This piggybacks of a lot of twitter threads being posted over the past few months. It ties into the TERF arguments, and the recent Labour Party inner-wranglings a bit, but mostly it’s about ground level issues.
I work with older men and many of them are as “woke” as they can be; pretty convinced that being gay isn’t a thing they disagree with, and that immigration issues are “not really a thing”. But one subject really sticks in their throat; trans issues.
I understand that the language of the world is going to struggle with people transitioning, and the world isn’t quite ready yet to be okay with the language around this whole subject, but it’s the snide comments and belittling of a view that, in all honesty, I can’t really say is something I’m entirely confident in talking about. My imprecise language would rightly offend many, in the moment, much like when my our parents might try to talk about “the gays” in a non-offensive way.
Many know what is homophobic* but many don’t know what transphobia* is, my self include to the fullest extent (obviously). How do you handle someone who is very pointedly and obviously mis-gendering someone (for example, Caitlyn Jenner being called Bruce and a man, or Chelsea Manning being called male, in conversation) without raising their hackles? Is there a way?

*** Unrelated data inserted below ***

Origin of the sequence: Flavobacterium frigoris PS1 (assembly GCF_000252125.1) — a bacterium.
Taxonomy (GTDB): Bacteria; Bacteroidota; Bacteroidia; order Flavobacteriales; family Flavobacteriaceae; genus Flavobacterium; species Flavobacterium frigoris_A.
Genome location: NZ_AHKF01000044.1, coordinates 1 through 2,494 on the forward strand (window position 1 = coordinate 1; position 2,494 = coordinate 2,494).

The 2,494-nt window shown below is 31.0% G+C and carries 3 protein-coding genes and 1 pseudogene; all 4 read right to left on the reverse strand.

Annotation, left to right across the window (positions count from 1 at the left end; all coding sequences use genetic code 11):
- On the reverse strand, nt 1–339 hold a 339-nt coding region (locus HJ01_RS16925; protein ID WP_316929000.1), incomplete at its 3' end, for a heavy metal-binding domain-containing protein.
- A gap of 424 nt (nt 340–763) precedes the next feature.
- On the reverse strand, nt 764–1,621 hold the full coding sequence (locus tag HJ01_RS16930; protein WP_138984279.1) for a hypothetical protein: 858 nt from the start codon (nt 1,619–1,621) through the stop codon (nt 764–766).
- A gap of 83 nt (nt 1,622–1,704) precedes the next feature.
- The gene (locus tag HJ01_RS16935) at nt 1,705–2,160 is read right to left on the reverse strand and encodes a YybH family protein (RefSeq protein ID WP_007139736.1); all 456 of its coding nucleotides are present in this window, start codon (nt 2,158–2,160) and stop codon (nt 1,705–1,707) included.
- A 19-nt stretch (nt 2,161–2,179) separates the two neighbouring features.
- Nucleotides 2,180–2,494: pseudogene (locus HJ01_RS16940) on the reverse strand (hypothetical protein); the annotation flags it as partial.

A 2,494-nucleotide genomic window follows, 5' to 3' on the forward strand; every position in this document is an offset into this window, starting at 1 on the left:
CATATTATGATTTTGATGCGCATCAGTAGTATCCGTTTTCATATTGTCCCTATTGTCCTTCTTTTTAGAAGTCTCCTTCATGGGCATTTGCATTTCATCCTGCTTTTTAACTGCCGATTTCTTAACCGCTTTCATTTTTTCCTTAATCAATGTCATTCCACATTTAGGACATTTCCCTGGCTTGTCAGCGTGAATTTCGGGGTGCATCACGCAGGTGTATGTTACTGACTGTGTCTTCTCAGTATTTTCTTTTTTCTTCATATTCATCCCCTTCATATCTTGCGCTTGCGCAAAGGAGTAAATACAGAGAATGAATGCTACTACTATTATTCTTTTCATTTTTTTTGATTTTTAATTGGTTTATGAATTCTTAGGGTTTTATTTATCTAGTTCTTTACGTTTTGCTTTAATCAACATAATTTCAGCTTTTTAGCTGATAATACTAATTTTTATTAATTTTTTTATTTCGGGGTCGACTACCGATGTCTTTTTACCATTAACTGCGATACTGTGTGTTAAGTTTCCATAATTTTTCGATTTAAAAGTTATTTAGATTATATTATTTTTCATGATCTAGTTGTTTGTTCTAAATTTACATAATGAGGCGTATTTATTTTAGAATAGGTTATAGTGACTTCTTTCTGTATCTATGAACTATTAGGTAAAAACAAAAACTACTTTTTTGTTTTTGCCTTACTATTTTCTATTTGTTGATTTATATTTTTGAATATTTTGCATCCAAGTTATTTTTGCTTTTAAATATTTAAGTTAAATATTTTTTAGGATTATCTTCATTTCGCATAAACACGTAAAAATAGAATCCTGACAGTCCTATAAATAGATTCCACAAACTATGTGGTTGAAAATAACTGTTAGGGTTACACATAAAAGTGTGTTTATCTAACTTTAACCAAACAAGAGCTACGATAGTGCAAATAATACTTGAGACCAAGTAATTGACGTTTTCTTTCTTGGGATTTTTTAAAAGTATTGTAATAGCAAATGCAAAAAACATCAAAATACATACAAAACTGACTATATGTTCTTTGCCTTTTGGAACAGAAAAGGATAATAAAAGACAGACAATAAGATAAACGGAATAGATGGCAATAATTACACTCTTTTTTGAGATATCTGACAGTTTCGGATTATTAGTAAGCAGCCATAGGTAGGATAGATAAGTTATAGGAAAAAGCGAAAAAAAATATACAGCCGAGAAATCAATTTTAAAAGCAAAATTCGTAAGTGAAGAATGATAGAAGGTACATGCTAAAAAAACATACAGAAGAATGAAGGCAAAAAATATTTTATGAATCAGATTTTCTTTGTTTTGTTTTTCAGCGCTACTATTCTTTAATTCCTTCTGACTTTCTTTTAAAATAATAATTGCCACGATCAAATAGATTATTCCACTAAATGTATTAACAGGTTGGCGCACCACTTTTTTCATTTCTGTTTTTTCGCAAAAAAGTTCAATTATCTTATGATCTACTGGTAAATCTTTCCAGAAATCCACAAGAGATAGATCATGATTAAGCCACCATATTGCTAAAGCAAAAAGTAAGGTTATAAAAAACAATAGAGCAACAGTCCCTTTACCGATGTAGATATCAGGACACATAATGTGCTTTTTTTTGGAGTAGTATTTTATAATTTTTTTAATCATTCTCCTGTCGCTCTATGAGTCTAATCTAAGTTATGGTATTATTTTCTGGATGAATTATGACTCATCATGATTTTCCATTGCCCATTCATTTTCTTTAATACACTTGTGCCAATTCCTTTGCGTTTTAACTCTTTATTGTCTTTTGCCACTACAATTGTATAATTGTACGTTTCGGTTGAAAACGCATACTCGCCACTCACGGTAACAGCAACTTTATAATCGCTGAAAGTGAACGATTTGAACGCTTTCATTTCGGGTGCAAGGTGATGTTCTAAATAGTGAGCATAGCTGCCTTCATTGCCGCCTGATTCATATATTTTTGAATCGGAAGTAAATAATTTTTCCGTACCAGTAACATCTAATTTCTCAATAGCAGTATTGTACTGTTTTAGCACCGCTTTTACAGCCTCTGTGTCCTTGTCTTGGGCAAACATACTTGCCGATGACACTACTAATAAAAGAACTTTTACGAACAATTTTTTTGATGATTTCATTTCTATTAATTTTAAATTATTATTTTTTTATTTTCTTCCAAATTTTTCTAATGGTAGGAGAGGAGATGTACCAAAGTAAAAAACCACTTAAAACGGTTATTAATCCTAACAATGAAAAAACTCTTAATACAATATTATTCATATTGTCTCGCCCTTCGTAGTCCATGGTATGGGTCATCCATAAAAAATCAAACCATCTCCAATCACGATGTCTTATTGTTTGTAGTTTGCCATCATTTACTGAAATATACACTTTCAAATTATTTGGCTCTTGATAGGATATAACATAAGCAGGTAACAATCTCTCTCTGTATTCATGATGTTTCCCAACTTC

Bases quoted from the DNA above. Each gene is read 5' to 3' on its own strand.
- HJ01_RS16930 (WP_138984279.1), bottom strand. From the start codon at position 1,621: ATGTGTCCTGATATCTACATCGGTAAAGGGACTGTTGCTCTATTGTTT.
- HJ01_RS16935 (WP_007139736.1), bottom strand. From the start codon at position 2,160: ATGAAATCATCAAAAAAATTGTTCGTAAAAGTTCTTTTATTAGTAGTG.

Like a man identifying as a feminist (something that shouldn’t be said lightly in a lot of ways, as @DarwinBabe has explained well before on here before) how can someone be an ally or help or whatever verb/adjective you want to use on this issue?
Tough thread. Maybe too tough. Maybe a wrong headed thread. Maybe the wrong thread for International Women’s Day. Maybe I’m wrong. Maybe nothing’s ever right. Maybe, well, can I just have a hug please?
*Now, this is just the word I’m using to describe the language used, not the person who says them - as in, calling someone a poof is homophobic, but doesn’t mean you’re homophobic, per se